Lorna’s paper, titled “Unlocking the Supply of Open Government Data for SDGs: A Case of Kenya National Bureau of Statistics (KNBS)” focused on demand for data-for-development to support and monitor a country’s progress in line with the Sustainable Development Goals (SDGs) is a rising global need. Lorna’s paper illuminates on a model for unlocking the supply of Open Government Data (OGD) for monitoring and evaluation of the SDGs based on a project that Strathmore University, through @iLabAfrica- Strathmore University, is currently working on in partnership with The World Bank and the Kenya National Bureau of Statistics (KNBS). The model informs on the benefits of utilizing a quadruple helix model (public/private/research/civil society) in an OGD initiative, to unlock quality, timely and reliable government data to support and measure SDGs and other national development goals.
Tracy presented her paper titled “Cyber-Smart Children, Cyber-Safe Teenagers: Enhancing internet Safety for Children“. Child Online Protection is a hard and tricky concern that requires multi-national efforts if it’s to be successfully tackled in the near future. This is mainly due to the exponential growth in smart devices. Providing a safe environment requires an in-depth understanding of the types and prevalence of online risks young Internet users face, as well as of the solutions most effective in mitigating these risks. To be able to get the right information on protecting children and teenagers there is need of an Internet Safety awareness program that will build a generation of responsible digital citizens whose online behaviour demonstrate media literacy, ethics, safety and security.The paper presented by Tracy Nyatoro Weru proposes the development of a mobile based game application based on child online protection that will provide a comprehensive learning experience that is amazingly fun, highly interactive and extremely effective.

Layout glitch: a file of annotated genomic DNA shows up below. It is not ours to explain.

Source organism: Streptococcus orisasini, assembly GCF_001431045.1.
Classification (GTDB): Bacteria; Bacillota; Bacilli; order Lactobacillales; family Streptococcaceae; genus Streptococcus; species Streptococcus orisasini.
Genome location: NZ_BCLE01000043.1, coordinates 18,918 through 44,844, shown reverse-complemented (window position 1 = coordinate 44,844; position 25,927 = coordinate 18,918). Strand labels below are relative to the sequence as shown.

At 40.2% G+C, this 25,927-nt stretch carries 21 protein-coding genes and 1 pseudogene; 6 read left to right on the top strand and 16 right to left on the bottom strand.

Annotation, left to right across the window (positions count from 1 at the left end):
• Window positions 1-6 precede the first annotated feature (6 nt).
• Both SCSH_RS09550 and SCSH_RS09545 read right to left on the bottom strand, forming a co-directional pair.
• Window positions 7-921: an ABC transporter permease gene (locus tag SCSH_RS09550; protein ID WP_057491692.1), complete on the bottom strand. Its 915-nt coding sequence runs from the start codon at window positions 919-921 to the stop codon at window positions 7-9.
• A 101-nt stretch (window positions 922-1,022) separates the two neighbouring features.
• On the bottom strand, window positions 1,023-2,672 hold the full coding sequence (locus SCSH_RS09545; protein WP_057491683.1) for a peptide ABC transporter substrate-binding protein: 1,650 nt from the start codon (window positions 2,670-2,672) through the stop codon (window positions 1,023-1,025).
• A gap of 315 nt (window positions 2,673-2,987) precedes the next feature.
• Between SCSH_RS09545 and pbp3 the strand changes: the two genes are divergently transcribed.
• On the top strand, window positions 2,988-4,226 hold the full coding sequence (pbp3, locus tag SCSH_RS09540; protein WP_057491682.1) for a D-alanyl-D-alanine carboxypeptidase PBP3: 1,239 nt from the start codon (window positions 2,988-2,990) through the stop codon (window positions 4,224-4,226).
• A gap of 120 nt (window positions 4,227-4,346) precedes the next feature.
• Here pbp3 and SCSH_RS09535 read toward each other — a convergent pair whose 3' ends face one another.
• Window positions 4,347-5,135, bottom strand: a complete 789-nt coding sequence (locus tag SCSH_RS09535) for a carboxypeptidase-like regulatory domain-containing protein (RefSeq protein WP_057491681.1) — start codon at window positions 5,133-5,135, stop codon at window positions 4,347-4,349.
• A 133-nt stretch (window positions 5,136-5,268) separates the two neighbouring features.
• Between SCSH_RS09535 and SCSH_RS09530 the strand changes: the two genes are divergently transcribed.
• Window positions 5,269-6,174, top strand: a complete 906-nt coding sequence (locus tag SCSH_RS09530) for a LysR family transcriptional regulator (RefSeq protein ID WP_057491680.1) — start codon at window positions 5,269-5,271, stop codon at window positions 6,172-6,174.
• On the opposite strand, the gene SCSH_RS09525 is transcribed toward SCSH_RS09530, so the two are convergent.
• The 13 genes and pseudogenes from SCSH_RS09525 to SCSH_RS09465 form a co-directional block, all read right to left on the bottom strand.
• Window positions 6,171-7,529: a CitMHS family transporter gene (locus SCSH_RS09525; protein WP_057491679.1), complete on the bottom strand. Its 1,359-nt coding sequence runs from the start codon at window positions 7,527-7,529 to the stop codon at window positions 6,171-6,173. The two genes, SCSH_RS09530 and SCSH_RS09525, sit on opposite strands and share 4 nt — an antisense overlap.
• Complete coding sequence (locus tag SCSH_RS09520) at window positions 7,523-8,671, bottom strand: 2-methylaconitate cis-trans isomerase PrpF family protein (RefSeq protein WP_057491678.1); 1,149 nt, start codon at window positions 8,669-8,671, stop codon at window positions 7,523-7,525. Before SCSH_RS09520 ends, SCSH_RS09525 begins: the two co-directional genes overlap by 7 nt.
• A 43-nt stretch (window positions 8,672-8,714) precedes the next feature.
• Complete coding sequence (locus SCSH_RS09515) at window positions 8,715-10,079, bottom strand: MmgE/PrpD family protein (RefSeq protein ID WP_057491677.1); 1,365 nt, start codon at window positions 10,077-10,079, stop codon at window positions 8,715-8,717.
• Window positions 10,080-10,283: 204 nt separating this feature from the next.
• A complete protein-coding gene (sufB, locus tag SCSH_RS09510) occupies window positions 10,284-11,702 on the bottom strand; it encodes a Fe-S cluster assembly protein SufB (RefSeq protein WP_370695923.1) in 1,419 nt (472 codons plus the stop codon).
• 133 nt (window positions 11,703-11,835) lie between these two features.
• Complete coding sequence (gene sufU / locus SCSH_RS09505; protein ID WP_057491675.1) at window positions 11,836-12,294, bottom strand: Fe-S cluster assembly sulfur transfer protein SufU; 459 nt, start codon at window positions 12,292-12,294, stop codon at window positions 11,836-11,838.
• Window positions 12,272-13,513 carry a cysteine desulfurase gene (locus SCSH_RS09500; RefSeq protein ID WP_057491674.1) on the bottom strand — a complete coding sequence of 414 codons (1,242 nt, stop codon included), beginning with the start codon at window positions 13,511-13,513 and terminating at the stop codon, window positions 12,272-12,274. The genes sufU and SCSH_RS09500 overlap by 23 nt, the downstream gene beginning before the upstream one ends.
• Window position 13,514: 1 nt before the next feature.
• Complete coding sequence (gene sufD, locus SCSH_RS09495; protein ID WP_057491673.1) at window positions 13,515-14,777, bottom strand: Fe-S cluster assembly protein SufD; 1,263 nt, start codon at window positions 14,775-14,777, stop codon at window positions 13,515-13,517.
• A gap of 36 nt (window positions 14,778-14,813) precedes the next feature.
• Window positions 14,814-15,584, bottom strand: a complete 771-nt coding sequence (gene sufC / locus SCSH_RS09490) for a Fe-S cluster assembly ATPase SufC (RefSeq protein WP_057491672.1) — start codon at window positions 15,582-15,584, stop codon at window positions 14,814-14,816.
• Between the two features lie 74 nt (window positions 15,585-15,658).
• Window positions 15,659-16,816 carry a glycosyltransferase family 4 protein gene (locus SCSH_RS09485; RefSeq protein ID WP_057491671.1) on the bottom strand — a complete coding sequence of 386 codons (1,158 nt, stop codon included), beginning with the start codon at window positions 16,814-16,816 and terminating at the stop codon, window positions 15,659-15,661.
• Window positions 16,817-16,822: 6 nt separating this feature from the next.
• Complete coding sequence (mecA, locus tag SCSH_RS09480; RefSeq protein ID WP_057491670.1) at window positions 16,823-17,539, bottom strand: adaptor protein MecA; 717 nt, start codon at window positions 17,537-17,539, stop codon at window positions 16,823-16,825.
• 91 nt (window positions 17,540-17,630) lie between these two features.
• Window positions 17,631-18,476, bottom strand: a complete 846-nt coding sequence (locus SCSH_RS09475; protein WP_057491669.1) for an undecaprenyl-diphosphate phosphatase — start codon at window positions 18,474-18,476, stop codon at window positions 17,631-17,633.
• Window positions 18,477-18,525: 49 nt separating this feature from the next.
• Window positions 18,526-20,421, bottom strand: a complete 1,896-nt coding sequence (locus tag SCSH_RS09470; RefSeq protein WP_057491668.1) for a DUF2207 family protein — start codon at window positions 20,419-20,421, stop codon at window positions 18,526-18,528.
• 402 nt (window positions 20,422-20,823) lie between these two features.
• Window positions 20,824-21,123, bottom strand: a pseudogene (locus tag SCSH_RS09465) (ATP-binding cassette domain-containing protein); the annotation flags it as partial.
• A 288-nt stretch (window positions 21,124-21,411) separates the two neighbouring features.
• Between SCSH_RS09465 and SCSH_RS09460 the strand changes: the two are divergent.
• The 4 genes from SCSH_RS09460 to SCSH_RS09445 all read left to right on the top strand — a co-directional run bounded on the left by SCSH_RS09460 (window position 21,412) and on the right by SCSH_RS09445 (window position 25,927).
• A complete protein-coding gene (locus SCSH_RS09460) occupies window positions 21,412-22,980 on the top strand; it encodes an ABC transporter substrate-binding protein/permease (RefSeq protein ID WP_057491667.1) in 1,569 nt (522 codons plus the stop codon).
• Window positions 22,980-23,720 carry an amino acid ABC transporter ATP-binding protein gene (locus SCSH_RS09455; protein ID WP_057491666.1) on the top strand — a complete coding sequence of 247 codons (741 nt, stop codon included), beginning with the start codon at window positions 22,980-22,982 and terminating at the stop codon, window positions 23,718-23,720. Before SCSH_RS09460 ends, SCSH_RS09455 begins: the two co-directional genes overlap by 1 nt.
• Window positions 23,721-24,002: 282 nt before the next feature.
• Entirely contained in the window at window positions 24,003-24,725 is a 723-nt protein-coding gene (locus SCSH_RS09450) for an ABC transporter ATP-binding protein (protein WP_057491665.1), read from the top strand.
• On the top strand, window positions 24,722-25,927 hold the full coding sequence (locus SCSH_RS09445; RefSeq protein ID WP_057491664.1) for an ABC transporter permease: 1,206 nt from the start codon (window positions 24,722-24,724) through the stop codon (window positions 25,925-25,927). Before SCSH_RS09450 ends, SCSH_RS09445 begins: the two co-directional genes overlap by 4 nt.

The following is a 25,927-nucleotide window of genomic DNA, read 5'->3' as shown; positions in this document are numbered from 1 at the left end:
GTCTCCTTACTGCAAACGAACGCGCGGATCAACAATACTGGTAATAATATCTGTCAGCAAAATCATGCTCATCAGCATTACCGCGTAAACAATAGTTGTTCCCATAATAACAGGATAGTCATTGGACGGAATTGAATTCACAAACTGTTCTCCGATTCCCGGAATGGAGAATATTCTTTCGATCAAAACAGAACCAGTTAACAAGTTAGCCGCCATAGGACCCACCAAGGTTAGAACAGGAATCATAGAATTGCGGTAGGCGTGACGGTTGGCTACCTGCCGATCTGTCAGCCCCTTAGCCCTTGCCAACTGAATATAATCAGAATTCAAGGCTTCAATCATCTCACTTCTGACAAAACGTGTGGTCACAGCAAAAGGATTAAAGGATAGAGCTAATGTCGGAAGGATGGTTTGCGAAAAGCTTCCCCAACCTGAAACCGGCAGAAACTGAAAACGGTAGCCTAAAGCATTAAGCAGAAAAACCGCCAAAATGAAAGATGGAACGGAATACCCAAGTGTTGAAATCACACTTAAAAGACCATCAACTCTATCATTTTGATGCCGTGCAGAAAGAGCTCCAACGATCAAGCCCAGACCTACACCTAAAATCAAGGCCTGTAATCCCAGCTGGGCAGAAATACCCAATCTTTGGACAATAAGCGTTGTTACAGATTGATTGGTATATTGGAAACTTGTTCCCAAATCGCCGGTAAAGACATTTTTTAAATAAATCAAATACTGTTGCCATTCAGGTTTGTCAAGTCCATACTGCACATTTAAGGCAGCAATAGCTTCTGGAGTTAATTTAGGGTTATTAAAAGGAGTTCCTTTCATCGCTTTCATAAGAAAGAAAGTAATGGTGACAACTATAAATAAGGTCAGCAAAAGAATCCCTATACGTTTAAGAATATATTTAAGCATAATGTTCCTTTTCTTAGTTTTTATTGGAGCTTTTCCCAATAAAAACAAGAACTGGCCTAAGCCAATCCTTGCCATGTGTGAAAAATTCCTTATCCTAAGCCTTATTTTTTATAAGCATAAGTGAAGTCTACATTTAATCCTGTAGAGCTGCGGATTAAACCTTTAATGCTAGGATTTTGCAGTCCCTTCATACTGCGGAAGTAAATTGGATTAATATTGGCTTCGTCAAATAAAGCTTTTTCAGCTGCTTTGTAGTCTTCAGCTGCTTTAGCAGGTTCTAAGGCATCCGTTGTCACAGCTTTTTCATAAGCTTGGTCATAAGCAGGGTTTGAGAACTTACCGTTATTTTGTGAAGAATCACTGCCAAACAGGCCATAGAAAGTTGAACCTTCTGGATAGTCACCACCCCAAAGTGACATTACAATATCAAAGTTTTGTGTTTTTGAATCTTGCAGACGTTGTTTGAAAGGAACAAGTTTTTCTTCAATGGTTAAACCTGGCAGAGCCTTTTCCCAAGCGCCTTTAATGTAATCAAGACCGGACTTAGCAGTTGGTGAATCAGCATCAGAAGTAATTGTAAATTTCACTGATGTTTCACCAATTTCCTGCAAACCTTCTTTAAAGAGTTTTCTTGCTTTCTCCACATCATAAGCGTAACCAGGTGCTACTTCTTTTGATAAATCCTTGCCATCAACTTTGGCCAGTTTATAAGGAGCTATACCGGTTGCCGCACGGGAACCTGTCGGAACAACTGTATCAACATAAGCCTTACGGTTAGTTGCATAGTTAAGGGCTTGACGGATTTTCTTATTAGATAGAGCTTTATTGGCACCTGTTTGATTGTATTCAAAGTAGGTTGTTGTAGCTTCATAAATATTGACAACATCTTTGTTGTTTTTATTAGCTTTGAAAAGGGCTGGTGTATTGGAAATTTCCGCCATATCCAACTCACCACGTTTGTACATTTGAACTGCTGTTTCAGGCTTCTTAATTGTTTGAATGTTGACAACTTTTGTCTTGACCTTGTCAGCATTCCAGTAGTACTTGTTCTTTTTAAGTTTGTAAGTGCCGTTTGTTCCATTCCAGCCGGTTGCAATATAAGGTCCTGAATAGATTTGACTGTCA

The IST Africa Conference provides a platform to strengthen Information Society, ICT and Innovation related policy dialogues both within Africa and between Africa and Europe, through Plenary Sessions, the rich thematic knowledge exchange facilitated by Scientific Programme and co-located multi-lateral (eg. JEG8, eu-Africa HLPD on STI) and private bi-lateral meetings. (Source: IST Africa).
Participation in the IST Africa 2017 conference continues to contribute to @iLabAfrica’s- Strathmore University exploitation and research and innovation strategy. In addition, the networking opportunity will continue to help build the research Centre ties with leading Public, Private, Education, and Research organizations from more than 39 countries who took part in the conference.